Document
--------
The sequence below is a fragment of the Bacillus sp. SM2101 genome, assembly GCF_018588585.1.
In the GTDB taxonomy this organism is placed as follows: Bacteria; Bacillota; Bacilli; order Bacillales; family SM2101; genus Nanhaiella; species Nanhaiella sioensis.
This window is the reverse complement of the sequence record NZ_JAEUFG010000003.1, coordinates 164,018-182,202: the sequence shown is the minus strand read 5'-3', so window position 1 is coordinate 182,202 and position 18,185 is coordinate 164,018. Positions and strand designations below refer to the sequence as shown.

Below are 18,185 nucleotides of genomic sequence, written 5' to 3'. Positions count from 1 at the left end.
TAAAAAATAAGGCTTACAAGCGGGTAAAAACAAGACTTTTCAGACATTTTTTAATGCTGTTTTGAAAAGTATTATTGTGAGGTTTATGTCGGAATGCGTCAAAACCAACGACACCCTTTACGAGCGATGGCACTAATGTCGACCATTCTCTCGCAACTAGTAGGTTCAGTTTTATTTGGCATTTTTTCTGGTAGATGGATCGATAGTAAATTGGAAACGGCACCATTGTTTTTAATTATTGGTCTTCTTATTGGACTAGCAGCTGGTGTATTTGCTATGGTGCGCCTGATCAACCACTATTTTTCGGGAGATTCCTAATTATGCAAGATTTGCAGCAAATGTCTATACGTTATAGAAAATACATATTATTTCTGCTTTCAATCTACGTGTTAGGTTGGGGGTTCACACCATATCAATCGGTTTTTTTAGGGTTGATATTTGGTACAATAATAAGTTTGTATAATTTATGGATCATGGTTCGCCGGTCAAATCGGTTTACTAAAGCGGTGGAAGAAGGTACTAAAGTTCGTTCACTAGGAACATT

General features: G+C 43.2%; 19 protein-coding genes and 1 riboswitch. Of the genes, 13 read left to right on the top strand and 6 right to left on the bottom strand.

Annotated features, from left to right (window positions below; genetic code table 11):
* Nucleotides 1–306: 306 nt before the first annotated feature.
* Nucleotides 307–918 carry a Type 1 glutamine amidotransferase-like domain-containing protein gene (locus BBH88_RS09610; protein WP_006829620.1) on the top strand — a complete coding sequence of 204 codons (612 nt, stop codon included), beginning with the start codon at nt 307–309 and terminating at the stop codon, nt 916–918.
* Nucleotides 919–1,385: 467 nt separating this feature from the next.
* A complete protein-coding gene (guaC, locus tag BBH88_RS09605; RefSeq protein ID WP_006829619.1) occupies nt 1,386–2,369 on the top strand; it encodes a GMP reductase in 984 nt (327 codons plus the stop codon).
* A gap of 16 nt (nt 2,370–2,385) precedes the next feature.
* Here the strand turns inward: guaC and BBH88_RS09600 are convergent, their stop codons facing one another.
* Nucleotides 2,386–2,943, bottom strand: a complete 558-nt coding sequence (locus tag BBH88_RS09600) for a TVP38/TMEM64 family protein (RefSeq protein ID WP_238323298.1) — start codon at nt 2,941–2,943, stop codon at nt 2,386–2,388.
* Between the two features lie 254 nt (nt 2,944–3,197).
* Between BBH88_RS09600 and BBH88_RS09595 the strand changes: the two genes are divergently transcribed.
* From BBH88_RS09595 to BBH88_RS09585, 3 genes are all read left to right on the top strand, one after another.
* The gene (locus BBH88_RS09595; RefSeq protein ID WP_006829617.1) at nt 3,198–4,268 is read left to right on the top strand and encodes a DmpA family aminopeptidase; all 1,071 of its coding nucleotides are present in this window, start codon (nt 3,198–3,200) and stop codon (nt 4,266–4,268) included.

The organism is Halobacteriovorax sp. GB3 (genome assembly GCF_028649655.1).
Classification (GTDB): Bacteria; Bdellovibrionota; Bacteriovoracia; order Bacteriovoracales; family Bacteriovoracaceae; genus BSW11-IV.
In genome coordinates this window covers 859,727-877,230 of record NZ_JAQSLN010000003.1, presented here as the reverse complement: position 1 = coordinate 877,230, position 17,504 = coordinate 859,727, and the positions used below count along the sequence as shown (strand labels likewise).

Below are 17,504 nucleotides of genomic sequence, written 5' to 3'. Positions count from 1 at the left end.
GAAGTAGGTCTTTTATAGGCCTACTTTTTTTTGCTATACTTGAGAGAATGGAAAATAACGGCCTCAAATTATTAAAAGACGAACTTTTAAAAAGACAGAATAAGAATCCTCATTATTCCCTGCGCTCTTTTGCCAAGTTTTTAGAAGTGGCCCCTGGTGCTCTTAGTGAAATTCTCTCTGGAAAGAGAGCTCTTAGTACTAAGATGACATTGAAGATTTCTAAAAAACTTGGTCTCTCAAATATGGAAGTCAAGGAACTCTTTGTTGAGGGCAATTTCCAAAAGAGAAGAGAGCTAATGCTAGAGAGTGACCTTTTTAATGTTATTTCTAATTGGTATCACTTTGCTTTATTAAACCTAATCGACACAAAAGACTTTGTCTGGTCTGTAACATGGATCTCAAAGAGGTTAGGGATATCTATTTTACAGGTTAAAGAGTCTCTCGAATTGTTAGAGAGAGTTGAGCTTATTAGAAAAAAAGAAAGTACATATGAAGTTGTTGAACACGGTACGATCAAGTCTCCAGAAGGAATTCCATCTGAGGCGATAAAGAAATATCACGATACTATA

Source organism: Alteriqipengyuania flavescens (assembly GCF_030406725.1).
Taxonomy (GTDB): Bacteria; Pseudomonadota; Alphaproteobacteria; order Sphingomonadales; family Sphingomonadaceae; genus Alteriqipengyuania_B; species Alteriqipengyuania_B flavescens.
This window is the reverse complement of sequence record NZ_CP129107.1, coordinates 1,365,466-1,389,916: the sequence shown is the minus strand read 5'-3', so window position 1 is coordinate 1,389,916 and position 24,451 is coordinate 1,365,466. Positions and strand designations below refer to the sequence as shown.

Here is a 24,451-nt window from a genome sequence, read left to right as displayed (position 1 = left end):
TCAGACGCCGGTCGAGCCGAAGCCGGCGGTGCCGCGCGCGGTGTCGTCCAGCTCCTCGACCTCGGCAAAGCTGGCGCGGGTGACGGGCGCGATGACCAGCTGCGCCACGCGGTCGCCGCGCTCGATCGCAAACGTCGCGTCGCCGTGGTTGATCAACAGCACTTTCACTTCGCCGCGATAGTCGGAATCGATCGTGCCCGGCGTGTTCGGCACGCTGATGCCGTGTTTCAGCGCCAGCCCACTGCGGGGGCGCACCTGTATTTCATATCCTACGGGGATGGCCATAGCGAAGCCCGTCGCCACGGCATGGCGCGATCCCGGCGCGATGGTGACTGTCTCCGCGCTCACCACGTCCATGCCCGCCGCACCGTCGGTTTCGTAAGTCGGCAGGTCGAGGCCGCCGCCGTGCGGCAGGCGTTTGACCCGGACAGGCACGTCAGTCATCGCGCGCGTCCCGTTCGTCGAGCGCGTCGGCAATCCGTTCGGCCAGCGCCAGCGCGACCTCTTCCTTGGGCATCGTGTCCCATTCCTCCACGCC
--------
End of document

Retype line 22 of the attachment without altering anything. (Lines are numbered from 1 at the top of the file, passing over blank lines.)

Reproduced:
Below are 17,504 nucleotides of genomic sequence, written 5' to 3'. Positions count from 1 at the left end.